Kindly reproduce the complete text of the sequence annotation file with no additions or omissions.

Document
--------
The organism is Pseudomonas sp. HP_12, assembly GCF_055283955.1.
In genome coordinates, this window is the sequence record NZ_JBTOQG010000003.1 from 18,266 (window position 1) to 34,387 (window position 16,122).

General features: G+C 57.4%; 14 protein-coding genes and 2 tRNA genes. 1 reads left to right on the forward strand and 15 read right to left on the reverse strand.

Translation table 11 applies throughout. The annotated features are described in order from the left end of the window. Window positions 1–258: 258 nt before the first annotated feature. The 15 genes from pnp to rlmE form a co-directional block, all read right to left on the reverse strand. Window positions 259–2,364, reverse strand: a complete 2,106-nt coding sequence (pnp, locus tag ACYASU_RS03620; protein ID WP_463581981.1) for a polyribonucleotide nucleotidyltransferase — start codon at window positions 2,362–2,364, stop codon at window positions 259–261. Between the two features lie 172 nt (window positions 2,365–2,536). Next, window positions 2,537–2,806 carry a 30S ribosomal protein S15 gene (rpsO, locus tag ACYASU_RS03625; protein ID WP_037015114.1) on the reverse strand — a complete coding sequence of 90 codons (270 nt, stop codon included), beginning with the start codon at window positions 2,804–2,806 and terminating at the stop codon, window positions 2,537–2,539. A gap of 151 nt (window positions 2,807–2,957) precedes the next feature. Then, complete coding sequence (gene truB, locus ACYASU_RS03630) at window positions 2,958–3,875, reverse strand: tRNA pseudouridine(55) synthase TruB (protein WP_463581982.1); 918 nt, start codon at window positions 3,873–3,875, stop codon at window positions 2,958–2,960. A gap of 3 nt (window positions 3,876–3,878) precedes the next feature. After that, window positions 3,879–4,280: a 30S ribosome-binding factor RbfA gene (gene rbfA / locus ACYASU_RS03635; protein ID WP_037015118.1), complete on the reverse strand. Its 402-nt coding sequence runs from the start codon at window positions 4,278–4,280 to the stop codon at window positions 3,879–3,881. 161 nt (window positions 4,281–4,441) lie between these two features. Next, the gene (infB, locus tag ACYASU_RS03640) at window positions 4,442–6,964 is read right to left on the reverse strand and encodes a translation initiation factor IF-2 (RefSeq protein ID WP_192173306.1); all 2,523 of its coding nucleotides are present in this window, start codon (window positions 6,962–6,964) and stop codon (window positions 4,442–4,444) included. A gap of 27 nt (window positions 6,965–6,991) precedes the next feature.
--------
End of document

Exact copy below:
The organism is Pseudomonas sp. HP_12, assembly GCF_055283955.1.
In genome coordinates, this window is the sequence record NZ_JBTOQG010000003.1 from 18,266 (window position 1) to 34,387 (window position 16,122).

General features: G+C 57.4%; 14 protein-coding genes and 2 tRNA genes. 1 reads left to right on the forward strand and 15 read right to left on the reverse strand.

Translation table 11 applies throughout. The annotated features are described in order from the left end of the window. Window positions 1–258: 258 nt before the first annotated feature. The 15 genes from pnp to rlmE form a co-directional block, all read right to left on the reverse strand. Window positions 259–2,364, reverse strand: a complete 2,106-nt coding sequence (pnp, locus tag ACYASU_RS03620; protein ID WP_463581981.1) for a polyribonucleotide nucleotidyltransferase — start codon at window positions 2,362–2,364, stop codon at window positions 259–261. Between the two features lie 172 nt (window positions 2,365–2,536). Next, window positions 2,537–2,806 carry a 30S ribosomal protein S15 gene (rpsO, locus tag ACYASU_RS03625; protein ID WP_037015114.1) on the reverse strand — a complete coding sequence of 90 codons (270 nt, stop codon included), beginning with the start codon at window positions 2,804–2,806 and terminating at the stop codon, window positions 2,537–2,539. A gap of 151 nt (window positions 2,807–2,957) precedes the next feature. Then, complete coding sequence (gene truB, locus ACYASU_RS03630) at window positions 2,958–3,875, reverse strand: tRNA pseudouridine(55) synthase TruB (protein WP_463581982.1); 918 nt, start codon at window positions 3,873–3,875, stop codon at window positions 2,958–2,960. A gap of 3 nt (window positions 3,876–3,878) precedes the next feature. After that, window positions 3,879–4,280: a 30S ribosome-binding factor RbfA gene (gene rbfA / locus ACYASU_RS03635; protein ID WP_037015118.1), complete on the reverse strand. Its 402-nt coding sequence runs from the start codon at window positions 4,278–4,280 to the stop codon at window positions 3,879–3,881. 161 nt (window positions 4,281–4,441) lie between these two features. Next, the gene (infB, locus tag ACYASU_RS03640) at window positions 4,442–6,964 is read right to left on the reverse strand and encodes a translation initiation factor IF-2 (RefSeq protein ID WP_192173306.1); all 2,523 of its coding nucleotides are present in this window, start codon (window positions 6,962–6,964) and stop codon (window positions 4,442–4,444) included. A gap of 27 nt (window positions 6,965–6,991) precedes the next feature.